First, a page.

POW French Prisoner of War 74 Gun Bone Model French

Circa 1800
23¼ Inches Overall Length with 13½ Waterline
17 ¼ x 7 Inch Base  
   

POW French Prisoner of War 74 Gun Bone Model
 
(Napoleonic Period, 1794 to 1814)

Circa 1800
23¼ Inches Overall Length with 13½ Waterline
17 ¼ x 7 Inch Base  
   

Sailing among the massive 100-plus Gun First Rates of the Napoleonic Sailing Warships, the French and British Navies were well represented by a vast number of capable vessels. The single classification that most belonged to would be the 72-to-82 Gun Ships that made up the French Standard and British Third-Rate classes. Considered to be both the ‘Backbone of the British Royal Navy’ and the French Admiralty’s most versatile warship, these Men-Of-War saw more of the naval combat in this era than any other type.

A sharp and finely carved ship model, a Trojan Warrior Figurehead holds the bow forward, shield and sword at the ready, with traditional carved rope line rails, and catted anchors, followed by a bell in its belfry and a deck capstan and barrels. The hull is pinned and planked, with contrasting gunwales between the decks of cannons, their ports painted the traditional blood red. The finely carved stern and quarter galleries echo the elite cabins of the officer’s living quarters. The base fits the model perfectly in style and size.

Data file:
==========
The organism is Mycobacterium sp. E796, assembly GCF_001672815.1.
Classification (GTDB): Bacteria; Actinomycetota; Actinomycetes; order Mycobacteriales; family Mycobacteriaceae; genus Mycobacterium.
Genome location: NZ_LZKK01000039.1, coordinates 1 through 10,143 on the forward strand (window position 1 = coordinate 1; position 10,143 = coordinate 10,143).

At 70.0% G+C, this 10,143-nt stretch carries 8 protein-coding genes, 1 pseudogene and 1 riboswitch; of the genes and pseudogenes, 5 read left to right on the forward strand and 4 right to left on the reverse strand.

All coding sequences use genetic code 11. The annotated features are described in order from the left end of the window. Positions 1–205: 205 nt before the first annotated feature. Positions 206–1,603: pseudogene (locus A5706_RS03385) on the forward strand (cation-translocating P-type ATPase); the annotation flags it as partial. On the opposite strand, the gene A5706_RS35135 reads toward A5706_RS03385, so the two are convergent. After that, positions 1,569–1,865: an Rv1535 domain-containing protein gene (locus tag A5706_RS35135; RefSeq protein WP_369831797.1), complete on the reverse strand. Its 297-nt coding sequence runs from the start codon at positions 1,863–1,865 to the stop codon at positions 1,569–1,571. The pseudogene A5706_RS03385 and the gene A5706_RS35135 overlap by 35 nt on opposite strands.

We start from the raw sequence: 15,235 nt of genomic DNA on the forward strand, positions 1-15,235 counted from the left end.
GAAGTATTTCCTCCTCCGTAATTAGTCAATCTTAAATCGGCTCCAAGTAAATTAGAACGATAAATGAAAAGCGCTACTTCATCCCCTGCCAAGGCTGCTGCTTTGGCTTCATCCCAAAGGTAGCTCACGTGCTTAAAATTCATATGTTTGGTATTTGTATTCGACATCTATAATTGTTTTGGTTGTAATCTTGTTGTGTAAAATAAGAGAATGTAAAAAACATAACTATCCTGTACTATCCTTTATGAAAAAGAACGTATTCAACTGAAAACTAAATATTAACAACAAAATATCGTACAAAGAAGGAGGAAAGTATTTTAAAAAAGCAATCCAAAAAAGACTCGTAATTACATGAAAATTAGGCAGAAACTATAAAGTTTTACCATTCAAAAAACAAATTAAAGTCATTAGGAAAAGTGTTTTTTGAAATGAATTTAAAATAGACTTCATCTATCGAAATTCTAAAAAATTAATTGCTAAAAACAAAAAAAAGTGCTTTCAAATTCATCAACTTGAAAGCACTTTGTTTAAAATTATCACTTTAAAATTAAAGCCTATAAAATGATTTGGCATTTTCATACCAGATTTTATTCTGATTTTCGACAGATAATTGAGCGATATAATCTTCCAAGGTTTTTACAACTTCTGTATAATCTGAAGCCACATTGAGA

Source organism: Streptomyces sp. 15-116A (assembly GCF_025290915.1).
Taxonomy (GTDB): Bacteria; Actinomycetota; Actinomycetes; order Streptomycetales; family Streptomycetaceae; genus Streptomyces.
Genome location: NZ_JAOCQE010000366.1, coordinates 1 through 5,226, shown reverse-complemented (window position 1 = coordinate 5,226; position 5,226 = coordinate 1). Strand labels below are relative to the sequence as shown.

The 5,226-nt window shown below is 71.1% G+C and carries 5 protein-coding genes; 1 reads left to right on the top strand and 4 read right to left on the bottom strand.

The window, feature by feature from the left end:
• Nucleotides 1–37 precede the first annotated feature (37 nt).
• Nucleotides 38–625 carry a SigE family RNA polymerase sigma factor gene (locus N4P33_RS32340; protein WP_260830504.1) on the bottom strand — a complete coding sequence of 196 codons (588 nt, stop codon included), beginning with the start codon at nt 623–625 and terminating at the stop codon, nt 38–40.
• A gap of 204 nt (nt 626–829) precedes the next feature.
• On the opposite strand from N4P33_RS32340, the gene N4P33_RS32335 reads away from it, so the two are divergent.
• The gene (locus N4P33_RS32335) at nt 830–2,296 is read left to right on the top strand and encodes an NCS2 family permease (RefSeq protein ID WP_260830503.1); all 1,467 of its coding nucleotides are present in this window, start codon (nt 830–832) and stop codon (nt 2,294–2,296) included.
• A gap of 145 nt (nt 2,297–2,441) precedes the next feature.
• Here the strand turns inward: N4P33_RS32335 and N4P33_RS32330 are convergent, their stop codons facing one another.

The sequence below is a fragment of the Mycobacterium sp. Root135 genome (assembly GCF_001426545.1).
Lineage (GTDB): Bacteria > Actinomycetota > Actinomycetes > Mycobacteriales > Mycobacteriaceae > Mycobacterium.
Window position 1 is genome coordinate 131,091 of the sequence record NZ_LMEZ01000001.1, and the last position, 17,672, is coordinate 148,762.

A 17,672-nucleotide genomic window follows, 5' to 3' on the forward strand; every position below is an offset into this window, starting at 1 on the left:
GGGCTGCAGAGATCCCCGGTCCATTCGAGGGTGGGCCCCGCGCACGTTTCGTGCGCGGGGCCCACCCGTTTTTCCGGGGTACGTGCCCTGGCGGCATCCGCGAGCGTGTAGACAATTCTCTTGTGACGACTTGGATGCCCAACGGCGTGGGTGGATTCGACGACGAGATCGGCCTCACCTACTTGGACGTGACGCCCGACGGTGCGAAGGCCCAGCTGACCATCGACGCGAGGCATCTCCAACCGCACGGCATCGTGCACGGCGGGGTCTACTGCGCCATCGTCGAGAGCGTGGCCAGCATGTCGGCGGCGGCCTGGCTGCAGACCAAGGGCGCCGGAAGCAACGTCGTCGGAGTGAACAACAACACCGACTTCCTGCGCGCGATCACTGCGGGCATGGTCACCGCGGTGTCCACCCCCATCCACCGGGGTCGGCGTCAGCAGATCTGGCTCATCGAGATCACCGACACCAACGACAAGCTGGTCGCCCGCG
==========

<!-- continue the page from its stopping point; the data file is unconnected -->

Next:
This work of precise modelers art was made in a British wartime prison, and it records the French pride the skillful makers held for their naval ships. Where most of the Prisoner-made models were of British ships, to find a ready market sale through the guards, this particular 74-Gun warship still held the French identity of her artisans. A great example of this elusive and sought after nautical art form.